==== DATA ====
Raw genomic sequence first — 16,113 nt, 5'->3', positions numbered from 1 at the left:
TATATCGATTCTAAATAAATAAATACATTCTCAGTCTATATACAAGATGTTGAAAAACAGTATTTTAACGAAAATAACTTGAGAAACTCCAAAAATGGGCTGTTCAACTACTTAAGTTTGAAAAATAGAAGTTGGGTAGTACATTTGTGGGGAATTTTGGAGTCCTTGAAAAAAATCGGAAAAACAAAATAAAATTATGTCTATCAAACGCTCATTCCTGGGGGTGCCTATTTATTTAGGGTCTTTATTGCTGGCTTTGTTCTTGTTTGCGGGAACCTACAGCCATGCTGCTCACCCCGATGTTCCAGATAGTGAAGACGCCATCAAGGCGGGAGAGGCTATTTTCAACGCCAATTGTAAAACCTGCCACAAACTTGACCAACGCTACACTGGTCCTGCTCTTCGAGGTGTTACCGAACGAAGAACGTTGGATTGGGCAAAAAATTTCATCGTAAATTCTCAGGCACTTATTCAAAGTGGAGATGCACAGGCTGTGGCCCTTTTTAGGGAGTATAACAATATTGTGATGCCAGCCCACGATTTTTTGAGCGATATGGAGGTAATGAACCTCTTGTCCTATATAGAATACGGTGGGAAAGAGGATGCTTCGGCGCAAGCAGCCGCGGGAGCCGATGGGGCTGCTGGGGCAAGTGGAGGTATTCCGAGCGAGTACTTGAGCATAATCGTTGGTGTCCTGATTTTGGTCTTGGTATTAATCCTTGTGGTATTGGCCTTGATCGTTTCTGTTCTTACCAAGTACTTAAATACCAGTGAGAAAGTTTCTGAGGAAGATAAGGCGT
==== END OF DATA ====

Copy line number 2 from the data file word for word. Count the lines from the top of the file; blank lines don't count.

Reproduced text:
TATATCGATTCTAAATAAATAAATACATTCTCAGTCTATATACAAGATGTTGAAAAACAGTATTTTAACGAAAATAACTTGAGAAACTCCAAAAATGGGCTGTTCAACTACTTAAGTTTGAAAAATAGAAGTTGGGTAGTACATTTGTGGGGAATTTTGGAGTCCTTGAAAAAAATCGGAAAAACAAAATAAAATTATGTCTATCAAACGCTCATTCCTGGGGGTGCCTATTTATTTAGGGTCTTTATTGCTGGCTTTGTTCTTGTTTGCGGGAACCTACAGCCATGCTGCTCACCCCGATGTTCCAGATAGTGAAGACGCCATCAAGGCGGGAGAGGCTATTTTCAACGCCAATTGTAAAACCTGCCACAAACTTGACCAACGCTACACTGGTCCTGCTCTTCGAGGTGTTACCGAACGAAGAACGTTGGATTGGGCAAAAAATTTCATCGTAAATTCTCAGGCACTTATTCAAAGTGGAGATGCACAGGCTGTGGCCCTTTTTAGGGAGTATAACAATATTGTGATGCCAGCCCACGATTTTTTGAGCGATATGGAGGTAATGAACCTCTTGTCCTATATAGAATACGGTGGGAAAGAGGATGCTTCGGCGCAAGCAGCCGCGGGAGCCGATGGGGCTGCTGGGGCAAGTGGAGGTATTCCGAGCGAGTACTTGAGCATAATCGTTGGTGTCCTGATTTTGGTCTTGGTATTAATCCTTGTGGTATTGGCCTTGATCGTTTCTGTTCTTACCAAGTACTTAAATACCAGTGAGAAAGTTTCTGAGGAAGATAAGGCGT